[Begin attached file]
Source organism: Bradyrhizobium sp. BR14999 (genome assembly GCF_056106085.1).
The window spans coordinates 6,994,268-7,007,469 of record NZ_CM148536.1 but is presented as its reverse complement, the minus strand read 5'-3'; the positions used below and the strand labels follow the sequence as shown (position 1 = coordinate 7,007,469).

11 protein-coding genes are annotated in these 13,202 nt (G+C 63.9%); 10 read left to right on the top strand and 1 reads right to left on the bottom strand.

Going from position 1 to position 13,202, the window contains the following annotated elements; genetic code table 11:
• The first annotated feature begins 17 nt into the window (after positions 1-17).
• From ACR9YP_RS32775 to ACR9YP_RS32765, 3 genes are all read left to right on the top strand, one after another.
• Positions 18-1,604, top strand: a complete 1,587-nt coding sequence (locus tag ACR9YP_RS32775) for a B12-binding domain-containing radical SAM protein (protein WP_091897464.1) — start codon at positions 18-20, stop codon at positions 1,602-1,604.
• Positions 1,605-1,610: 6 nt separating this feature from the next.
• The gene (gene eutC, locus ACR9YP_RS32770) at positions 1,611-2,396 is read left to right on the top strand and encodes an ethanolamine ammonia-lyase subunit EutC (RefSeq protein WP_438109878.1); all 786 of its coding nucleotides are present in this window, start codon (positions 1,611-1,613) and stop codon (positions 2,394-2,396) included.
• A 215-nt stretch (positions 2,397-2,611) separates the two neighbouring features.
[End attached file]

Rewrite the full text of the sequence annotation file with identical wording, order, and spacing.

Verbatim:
Source organism: Bradyrhizobium sp. BR14999 (genome assembly GCF_056106085.1).
The window spans coordinates 6,994,268-7,007,469 of record NZ_CM148536.1 but is presented as its reverse complement, the minus strand read 5'-3'; the positions used below and the strand labels follow the sequence as shown (position 1 = coordinate 7,007,469).

11 protein-coding genes are annotated in these 13,202 nt (G+C 63.9%); 10 read left to right on the top strand and 1 reads right to left on the bottom strand.

Going from position 1 to position 13,202, the window contains the following annotated elements; genetic code table 11:
• The first annotated feature begins 17 nt into the window (after positions 1-17).
• From ACR9YP_RS32775 to ACR9YP_RS32765, 3 genes are all read left to right on the top strand, one after another.
• Positions 18-1,604, top strand: a complete 1,587-nt coding sequence (locus tag ACR9YP_RS32775) for a B12-binding domain-containing radical SAM protein (protein WP_091897464.1) — start codon at positions 18-20, stop codon at positions 1,602-1,604.
• Positions 1,605-1,610: 6 nt separating this feature from the next.
• The gene (gene eutC, locus ACR9YP_RS32770) at positions 1,611-2,396 is read left to right on the top strand and encodes an ethanolamine ammonia-lyase subunit EutC (RefSeq protein WP_438109878.1); all 786 of its coding nucleotides are present in this window, start codon (positions 1,611-1,613) and stop codon (positions 2,394-2,396) included.
• A 215-nt stretch (positions 2,397-2,611) separates the two neighbouring features.